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Accueil du site > Séminaires > Séminaires 2007 > Mechanical manipulation of nucleic acids at 1kT energy resolution using optical tweezers

mardi 30 Octobre 2007 à 14 h

Mechanical manipulation of nucleic acids at 1kT energy resolution using optical tweezers

Felix RITORT

par Didier Poilblanc - 30 octobre 2007

Optical tweezers use the optical gradient force generated by a focused beam of light acting on an object with index of refraction higher than that of the surrounding medium to impart sub-piconewton forces. The possibility to detect such tiny forces together with the ability of measuring extensions with sub-nanometer resolution allows to characterize the thermodynamics and kinetics of individual molecules (e.g. nucleic acids and proteins) within 1kcal/mol (or, equivalently, 1kBT) energy resolution.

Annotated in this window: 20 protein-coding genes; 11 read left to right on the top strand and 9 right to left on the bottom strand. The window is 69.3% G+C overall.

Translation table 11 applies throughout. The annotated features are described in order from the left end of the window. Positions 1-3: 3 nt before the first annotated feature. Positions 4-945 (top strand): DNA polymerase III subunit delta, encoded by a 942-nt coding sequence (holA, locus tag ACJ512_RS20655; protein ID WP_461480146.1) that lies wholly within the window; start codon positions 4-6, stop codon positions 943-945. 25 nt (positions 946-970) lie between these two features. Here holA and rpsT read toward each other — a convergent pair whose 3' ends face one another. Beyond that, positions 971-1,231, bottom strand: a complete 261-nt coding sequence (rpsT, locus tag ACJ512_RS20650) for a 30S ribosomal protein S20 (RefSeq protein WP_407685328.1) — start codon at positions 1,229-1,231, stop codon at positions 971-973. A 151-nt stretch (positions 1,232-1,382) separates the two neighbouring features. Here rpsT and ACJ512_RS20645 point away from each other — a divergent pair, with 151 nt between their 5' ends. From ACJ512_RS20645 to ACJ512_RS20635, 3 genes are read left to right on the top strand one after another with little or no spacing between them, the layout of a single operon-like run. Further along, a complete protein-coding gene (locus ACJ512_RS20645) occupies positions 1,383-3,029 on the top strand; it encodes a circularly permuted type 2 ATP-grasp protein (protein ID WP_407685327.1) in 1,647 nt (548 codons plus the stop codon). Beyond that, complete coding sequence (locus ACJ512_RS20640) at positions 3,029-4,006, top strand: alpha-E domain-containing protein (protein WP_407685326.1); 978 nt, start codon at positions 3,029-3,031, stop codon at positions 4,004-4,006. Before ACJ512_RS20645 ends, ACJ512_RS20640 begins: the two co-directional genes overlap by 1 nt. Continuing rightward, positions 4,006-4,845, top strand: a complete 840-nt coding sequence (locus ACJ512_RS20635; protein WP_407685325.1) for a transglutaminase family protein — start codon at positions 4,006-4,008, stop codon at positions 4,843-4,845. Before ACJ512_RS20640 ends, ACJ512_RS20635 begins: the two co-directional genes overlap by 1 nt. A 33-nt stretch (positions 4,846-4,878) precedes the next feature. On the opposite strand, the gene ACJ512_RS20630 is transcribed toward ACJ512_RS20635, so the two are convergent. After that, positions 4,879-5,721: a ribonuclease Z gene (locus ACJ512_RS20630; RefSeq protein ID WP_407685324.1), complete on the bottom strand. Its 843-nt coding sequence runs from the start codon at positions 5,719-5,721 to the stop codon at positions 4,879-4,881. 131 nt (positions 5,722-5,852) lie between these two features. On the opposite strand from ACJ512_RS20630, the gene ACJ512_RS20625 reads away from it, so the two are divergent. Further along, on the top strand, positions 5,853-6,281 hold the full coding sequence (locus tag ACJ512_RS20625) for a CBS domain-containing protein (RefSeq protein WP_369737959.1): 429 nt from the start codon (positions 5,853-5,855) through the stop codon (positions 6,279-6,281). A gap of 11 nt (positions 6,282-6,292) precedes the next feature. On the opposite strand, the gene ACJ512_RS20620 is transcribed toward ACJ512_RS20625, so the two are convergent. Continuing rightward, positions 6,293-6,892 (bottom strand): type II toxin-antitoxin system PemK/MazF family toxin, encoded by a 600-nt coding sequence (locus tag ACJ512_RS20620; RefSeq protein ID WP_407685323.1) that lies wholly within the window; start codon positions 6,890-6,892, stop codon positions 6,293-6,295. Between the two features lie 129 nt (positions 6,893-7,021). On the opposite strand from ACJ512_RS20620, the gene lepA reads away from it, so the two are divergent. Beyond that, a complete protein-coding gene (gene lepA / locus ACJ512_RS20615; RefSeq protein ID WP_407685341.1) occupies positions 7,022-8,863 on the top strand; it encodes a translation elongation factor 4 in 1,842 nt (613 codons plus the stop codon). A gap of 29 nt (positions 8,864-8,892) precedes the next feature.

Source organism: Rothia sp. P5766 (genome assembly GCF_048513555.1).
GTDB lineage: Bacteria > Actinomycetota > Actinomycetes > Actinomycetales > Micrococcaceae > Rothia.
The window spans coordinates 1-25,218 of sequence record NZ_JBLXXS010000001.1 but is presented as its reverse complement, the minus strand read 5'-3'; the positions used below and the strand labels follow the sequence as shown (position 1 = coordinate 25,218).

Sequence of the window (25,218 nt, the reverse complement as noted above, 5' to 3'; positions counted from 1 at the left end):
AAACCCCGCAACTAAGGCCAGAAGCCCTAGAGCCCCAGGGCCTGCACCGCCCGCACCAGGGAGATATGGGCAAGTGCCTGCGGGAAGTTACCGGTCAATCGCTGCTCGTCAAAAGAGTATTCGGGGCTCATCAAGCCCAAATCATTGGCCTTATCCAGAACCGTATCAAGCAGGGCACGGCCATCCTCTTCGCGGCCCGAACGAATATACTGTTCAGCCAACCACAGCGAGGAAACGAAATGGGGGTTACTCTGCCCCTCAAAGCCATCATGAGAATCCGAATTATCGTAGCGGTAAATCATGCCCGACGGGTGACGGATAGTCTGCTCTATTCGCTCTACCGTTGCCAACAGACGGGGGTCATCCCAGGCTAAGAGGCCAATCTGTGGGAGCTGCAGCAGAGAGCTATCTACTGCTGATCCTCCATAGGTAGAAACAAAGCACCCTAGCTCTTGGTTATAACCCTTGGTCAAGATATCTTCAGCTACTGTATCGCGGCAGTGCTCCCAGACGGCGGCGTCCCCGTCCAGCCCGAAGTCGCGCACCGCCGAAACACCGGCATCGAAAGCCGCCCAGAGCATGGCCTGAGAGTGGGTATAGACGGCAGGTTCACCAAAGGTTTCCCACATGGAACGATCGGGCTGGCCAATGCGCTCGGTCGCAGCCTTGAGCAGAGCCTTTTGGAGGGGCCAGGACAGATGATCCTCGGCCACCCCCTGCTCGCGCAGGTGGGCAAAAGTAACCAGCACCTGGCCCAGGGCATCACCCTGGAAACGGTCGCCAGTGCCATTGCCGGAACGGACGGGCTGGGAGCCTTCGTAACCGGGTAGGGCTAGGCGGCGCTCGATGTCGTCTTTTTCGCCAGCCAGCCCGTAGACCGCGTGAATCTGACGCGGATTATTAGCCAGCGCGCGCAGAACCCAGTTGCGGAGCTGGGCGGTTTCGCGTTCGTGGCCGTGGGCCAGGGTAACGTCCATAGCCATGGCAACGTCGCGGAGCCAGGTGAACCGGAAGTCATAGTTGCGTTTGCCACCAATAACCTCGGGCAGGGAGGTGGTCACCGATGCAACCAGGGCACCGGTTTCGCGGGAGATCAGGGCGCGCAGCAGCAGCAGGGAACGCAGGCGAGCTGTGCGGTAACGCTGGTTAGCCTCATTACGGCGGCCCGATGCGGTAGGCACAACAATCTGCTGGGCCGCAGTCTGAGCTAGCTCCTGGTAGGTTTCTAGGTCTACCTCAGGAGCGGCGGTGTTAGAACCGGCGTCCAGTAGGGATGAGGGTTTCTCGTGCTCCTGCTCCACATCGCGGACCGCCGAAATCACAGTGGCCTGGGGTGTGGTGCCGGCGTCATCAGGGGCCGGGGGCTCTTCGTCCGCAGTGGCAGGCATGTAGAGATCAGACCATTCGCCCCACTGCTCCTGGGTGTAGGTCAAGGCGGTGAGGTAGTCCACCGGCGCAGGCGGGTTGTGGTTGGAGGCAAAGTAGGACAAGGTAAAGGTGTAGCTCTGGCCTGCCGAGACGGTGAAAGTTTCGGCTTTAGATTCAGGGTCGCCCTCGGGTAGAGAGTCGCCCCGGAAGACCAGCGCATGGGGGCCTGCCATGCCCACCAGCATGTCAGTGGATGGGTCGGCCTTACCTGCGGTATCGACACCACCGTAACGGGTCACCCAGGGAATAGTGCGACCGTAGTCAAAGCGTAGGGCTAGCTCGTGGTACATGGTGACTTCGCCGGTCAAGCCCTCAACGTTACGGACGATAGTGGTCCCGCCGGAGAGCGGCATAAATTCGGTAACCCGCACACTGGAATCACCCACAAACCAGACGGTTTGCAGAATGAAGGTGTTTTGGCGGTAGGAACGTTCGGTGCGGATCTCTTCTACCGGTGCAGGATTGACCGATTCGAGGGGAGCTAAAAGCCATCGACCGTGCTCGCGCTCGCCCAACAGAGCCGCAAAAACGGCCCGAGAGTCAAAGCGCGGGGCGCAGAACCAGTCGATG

In this talk I will present a brief overview of the optical tweezers instrument we have recently incorporated in our laboratory (BIOSMALL lab) in the Faculty of Physics at the University of Barcelona. I will show the first results we have recently obtained on the mechanically unfolding of DNA structures. First I will present preliminary results on the mechanical unzipping (two strands separation) of long DNA molecules. These results show mechanical force as a promising tool to extract the values for the free energies of formation of complementary base pairs in nucleic acids. Finally, I will show experimental results in the study of dynamic force spectroscopy and kinetics of short DNA hairpins.